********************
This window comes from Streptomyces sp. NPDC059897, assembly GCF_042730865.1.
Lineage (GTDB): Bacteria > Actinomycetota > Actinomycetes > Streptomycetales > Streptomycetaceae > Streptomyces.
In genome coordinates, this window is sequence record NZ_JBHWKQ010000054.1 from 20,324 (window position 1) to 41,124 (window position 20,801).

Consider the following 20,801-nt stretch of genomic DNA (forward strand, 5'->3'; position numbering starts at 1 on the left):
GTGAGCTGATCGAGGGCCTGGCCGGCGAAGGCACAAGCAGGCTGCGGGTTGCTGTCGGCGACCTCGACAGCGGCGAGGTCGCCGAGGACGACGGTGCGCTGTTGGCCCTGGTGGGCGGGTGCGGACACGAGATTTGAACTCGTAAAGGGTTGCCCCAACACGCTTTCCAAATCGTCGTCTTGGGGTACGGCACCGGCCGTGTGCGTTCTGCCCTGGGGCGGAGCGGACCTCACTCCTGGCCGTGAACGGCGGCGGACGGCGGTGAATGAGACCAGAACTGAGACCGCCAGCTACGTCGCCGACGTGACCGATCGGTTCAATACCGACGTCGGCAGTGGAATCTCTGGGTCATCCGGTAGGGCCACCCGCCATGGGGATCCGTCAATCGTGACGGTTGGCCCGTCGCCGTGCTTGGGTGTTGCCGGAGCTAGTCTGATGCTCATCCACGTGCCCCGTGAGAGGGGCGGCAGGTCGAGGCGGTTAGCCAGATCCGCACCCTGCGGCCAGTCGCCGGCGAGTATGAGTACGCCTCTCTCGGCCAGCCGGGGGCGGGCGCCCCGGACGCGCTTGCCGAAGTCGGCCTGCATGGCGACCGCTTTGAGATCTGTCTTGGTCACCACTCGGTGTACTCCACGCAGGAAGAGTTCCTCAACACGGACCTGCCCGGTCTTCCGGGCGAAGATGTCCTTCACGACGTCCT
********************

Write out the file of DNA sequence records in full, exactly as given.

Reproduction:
This window comes from Streptomyces sp. NPDC059897, assembly GCF_042730865.1.
Lineage (GTDB): Bacteria > Actinomycetota > Actinomycetes > Streptomycetales > Streptomycetaceae > Streptomyces.
In genome coordinates, this window is sequence record NZ_JBHWKQ010000054.1 from 20,324 (window position 1) to 41,124 (window position 20,801).

Consider the following 20,801-nt stretch of genomic DNA (forward strand, 5'->3'; position numbering starts at 1 on the left):
GTGAGCTGATCGAGGGCCTGGCCGGCGAAGGCACAAGCAGGCTGCGGGTTGCTGTCGGCGACCTCGACAGCGGCGAGGTCGCCGAGGACGACGGTGCGCTGTTGGCCCTGGTGGGCGGGTGCGGACACGAGATTTGAACTCGTAAAGGGTTGCCCCAACACGCTTTCCAAATCGTCGTCTTGGGGTACGGCACCGGCCGTGTGCGTTCTGCCCTGGGGCGGAGCGGACCTCACTCCTGGCCGTGAACGGCGGCGGACGGCGGTGAATGAGACCAGAACTGAGACCGCCAGCTACGTCGCCGACGTGACCGATCGGTTCAATACCGACGTCGGCAGTGGAATCTCTGGGTCATCCGGTAGGGCCACCCGCCATGGGGATCCGTCAATCGTGACGGTTGGCCCGTCGCCGTGCTTGGGTGTTGCCGGAGCTAGTCTGATGCTCATCCACGTGCCCCGTGAGAGGGGCGGCAGGTCGAGGCGGTTAGCCAGATCCGCACCCTGCGGCCAGTCGCCGGCGAGTATGAGTACGCCTCTCTCGGCCAGCCGGGGGCGGGCGCCCCGGACGCGCTTGCCGAAGTCGGCCTGCATGGCGACCGCTTTGAGATCTGTCTTGGTCACCACTCGGTGTACTCCACGCAGGAAGAGTTCCTCAACACGGACCTGCCCGGTCTTCCGGGCGAAGATGTCCTTCACGACGTCCT